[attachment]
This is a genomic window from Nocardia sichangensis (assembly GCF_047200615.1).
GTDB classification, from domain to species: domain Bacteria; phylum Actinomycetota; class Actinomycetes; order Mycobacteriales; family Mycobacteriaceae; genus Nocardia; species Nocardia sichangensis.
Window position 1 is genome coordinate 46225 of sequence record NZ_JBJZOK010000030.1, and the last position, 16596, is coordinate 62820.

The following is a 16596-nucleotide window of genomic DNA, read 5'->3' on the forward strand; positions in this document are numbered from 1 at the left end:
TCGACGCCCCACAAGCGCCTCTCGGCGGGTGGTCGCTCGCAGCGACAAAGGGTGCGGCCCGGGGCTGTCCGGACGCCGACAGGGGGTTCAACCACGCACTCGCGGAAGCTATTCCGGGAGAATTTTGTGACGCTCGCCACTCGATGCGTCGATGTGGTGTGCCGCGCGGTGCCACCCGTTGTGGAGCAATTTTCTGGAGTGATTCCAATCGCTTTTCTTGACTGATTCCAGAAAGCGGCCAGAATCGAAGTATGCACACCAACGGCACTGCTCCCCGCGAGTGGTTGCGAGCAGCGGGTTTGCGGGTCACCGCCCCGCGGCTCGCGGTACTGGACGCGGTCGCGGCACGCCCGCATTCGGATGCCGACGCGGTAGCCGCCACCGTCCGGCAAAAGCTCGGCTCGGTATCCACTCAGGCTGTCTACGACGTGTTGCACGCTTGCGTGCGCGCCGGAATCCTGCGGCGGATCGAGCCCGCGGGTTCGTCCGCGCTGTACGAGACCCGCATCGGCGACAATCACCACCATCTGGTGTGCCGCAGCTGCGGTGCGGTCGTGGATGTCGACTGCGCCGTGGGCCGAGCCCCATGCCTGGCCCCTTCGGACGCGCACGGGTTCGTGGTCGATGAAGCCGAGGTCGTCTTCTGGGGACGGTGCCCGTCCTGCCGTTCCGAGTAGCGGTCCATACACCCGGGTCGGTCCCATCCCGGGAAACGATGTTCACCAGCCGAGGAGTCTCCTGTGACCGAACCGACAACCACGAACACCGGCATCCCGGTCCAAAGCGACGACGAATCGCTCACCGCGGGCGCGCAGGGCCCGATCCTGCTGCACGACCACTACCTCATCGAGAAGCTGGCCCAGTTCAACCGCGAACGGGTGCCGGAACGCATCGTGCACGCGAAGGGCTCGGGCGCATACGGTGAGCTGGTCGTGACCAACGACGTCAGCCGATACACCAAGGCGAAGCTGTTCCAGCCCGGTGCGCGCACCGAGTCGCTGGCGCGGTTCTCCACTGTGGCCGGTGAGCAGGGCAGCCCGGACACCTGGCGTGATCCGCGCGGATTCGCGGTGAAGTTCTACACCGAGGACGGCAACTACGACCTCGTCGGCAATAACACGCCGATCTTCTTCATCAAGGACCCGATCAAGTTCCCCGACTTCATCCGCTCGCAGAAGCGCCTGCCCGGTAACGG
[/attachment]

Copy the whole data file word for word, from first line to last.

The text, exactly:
This is a genomic window from Nocardia sichangensis (assembly GCF_047200615.1).
GTDB classification, from domain to species: domain Bacteria; phylum Actinomycetota; class Actinomycetes; order Mycobacteriales; family Mycobacteriaceae; genus Nocardia; species Nocardia sichangensis.
Window position 1 is genome coordinate 46225 of sequence record NZ_JBJZOK010000030.1, and the last position, 16596, is coordinate 62820.

The following is a 16596-nucleotide window of genomic DNA, read 5'->3' on the forward strand; positions in this document are numbered from 1 at the left end:
TCGACGCCCCACAAGCGCCTCTCGGCGGGTGGTCGCTCGCAGCGACAAAGGGTGCGGCCCGGGGCTGTCCGGACGCCGACAGGGGGTTCAACCACGCACTCGCGGAAGCTATTCCGGGAGAATTTTGTGACGCTCGCCACTCGATGCGTCGATGTGGTGTGCCGCGCGGTGCCACCCGTTGTGGAGCAATTTTCTGGAGTGATTCCAATCGCTTTTCTTGACTGATTCCAGAAAGCGGCCAGAATCGAAGTATGCACACCAACGGCACTGCTCCCCGCGAGTGGTTGCGAGCAGCGGGTTTGCGGGTCACCGCCCCGCGGCTCGCGGTACTGGACGCGGTCGCGGCACGCCCGCATTCGGATGCCGACGCGGTAGCCGCCACCGTCCGGCAAAAGCTCGGCTCGGTATCCACTCAGGCTGTCTACGACGTGTTGCACGCTTGCGTGCGCGCCGGAATCCTGCGGCGGATCGAGCCCGCGGGTTCGTCCGCGCTGTACGAGACCCGCATCGGCGACAATCACCACCATCTGGTGTGCCGCAGCTGCGGTGCGGTCGTGGATGTCGACTGCGCCGTGGGCCGAGCCCCATGCCTGGCCCCTTCGGACGCGCACGGGTTCGTGGTCGATGAAGCCGAGGTCGTCTTCTGGGGACGGTGCCCGTCCTGCCGTTCCGAGTAGCGGTCCATACACCCGGGTCGGTCCCATCCCGGGAAACGATGTTCACCAGCCGAGGAGTCTCCTGTGACCGAACCGACAACCACGAACACCGGCATCCCGGTCCAAAGCGACGACGAATCGCTCACCGCGGGCGCGCAGGGCCCGATCCTGCTGCACGACCACTACCTCATCGAGAAGCTGGCCCAGTTCAACCGCGAACGGGTGCCGGAACGCATCGTGCACGCGAAGGGCTCGGGCGCATACGGTGAGCTGGTCGTGACCAACGACGTCAGCCGATACACCAAGGCGAAGCTGTTCCAGCCCGGTGCGCGCACCGAGTCGCTGGCGCGGTTCTCCACTGTGGCCGGTGAGCAGGGCAGCCCGGACACCTGGCGTGATCCGCGCGGATTCGCGGTGAAGTTCTACACCGAGGACGGCAACTACGACCTCGTCGGCAATAACACGCCGATCTTCTTCATCAAGGACCCGATCAAGTTCCCCGACTTCATCCGCTCGCAGAAGCGCCTGCCCGGTAACGG